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Figure 7. Differential gene expression in virus-transduced prostate cancer cells after 48 h of treatment with HDAC inhibitors.

LNCaP and PC-346C were transduced with Ad[i/PPT-LUC] and then incubated with 3 ng/ml FK228 or 5 mM VPA for 48 h. RNA was extracted, cDNA was produced and gene expression was evaluated by quantitative PCR (triplicate samples). Gene expression in FK228 and VPA-treated cells was related to untreated cells. A two-fold difference in gene expression was set as a limit for true difference. The expression of prostate-associated genes (AR, ARA24, PSA, PSMA, SRD5A1, SRD5A2 and TARP) was not considerably affected by the HDACi. The expression of neuroendocrine-associated genes (β-tubIII, CgA, NSE and SYP) was increased in HDACi-treated cells.

https://doi.org/10.1371/journal.pone.0014700.g007

We observed that the activity of the CgA promoter increased by treatment of FK228 and VPA in LNCaP and PC-346C. Furthermore, VPA is known to induce neuroendocrine differentiation in LNCaP by upregulation of β-tubIII, NSE and SYP [26], [27]. RNA levels of these elements were therefore also assessed. Therefore, expressions of the neuroendocrine-associated genes: β-tubIII, CgA, NSE and SYP were evaluated. We found them all to be greatly increased in HDACi-treated LNCaP and PC-346C cells (Figure 7), indicating that HDACi promotes differentiation along the neuroendocrine lineage for these adenocarcinoma cell lines.

Discussion

HDACi have been shown to increase the effect of adenoviral-mediated gene therapy although the mechanisms are not fully understood [13], [14], [28]. Upregulation of CAR, the primary receptor for Ad5 infection, has been suggested as a possible mechanism [7], [15], [16], [17], [18]. However, in those studies the amount of CAR was determined by measurement of RNA levels by quantitative real-time PCR or protein levels by western blot analysis. Determination of RNA and total protein levels does not determine receptor functionality and the results can therefore be misleading. We measured instead the quantity of CAR and integrins, which are also needed for Ad5 infection on the surface of cells by flow cytometry, since it is the most appropriate technique to address receptor expression. We found that neither CAR nor integrins were upregulated after 48 h of treatment with non-toxic concentrations of FK228. Furthermore, when prostate cancer cells were transduced with Ad[CMV-GFP], the amount of GFP-expressing cells was much higher when FK228 treatment was given after transduction compared to when cells had been pre-incubated with FK228. These two observations strongly suggest that transgene expression is enhanced by a transduction-independent mechanism.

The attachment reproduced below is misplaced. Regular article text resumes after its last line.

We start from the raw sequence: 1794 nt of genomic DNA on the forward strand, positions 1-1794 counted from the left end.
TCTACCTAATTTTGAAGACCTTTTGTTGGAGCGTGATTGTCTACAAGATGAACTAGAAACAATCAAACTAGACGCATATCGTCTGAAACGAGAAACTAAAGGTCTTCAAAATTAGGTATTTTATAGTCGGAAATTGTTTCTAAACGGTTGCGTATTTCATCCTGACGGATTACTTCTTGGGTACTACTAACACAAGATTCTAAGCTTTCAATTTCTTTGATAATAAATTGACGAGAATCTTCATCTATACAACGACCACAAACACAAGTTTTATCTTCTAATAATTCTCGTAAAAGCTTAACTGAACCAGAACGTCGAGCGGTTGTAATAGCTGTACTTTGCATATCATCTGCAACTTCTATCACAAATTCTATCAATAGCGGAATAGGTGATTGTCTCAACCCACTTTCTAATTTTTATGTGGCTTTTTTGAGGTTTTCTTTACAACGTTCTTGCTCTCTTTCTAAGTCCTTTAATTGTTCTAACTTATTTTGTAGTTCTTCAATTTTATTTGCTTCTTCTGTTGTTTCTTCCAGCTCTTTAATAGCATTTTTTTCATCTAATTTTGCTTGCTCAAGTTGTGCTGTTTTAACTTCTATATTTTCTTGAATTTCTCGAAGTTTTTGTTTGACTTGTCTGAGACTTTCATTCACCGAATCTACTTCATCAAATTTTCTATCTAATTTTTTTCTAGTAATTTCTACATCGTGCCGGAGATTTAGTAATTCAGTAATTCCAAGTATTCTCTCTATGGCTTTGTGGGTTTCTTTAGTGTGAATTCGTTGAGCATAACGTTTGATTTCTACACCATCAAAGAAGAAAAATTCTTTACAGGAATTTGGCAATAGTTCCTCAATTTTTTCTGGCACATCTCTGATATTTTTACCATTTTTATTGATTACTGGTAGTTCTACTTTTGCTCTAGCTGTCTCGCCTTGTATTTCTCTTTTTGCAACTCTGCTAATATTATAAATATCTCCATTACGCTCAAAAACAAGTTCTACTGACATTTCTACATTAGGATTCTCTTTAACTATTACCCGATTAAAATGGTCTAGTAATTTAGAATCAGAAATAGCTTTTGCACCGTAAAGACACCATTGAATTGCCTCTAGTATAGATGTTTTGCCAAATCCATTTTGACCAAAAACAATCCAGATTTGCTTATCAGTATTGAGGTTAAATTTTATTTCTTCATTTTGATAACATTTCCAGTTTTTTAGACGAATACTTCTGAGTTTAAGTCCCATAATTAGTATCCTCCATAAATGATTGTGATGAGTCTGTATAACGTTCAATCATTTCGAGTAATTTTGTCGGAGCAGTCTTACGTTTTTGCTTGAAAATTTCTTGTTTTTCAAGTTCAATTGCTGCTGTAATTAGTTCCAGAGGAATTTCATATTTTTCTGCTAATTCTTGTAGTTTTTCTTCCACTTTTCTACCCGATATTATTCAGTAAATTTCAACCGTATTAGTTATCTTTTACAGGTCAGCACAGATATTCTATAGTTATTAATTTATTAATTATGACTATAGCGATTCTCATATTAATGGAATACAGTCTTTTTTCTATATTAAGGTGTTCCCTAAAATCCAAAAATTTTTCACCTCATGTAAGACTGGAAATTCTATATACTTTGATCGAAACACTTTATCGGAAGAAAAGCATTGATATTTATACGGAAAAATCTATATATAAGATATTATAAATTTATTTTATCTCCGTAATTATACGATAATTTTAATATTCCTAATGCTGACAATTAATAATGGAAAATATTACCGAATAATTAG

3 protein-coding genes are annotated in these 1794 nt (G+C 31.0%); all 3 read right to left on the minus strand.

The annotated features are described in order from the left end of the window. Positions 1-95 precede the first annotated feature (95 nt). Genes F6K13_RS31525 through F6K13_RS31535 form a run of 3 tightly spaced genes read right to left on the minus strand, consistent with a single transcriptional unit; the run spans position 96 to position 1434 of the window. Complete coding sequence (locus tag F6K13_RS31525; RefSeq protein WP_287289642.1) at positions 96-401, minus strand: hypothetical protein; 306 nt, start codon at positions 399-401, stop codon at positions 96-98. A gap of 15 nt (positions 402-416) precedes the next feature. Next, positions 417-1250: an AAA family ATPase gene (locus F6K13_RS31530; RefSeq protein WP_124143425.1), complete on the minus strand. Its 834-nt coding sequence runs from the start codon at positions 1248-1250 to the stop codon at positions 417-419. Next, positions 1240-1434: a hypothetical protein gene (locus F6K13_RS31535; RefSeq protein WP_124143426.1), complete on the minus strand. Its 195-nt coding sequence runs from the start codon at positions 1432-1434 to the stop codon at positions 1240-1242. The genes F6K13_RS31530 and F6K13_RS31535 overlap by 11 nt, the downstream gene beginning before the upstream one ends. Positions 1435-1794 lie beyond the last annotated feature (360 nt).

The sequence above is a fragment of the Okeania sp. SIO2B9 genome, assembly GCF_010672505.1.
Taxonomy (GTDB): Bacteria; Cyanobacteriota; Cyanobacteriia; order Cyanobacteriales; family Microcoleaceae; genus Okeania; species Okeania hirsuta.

Association of cellular histones with the viral genome DNA in infected cells remains controversial [29], [30], [31], [32]. However, by using chromatin immunoprecipitation (ChIP) assays, Komatsu et al recently showed that viral chromatin is associated with both viral protein VII and cellular histones with post-translational modification (acetylation of histone H3) in infected cells [33]. They also showed that acetylation of histone H3 occurs at the promoter regions of active viral genes. Among a variety of histone modifications, acetylation at K9 and/or K14 of histone H3 is in fact recognized as an active chromatin mark for transcription [34]. It is therefore possible that FK228 affects histones associated with viral DNA and therefore enhances adenoviral transgene expression at the transcriptional level. However, this remains to be investigated.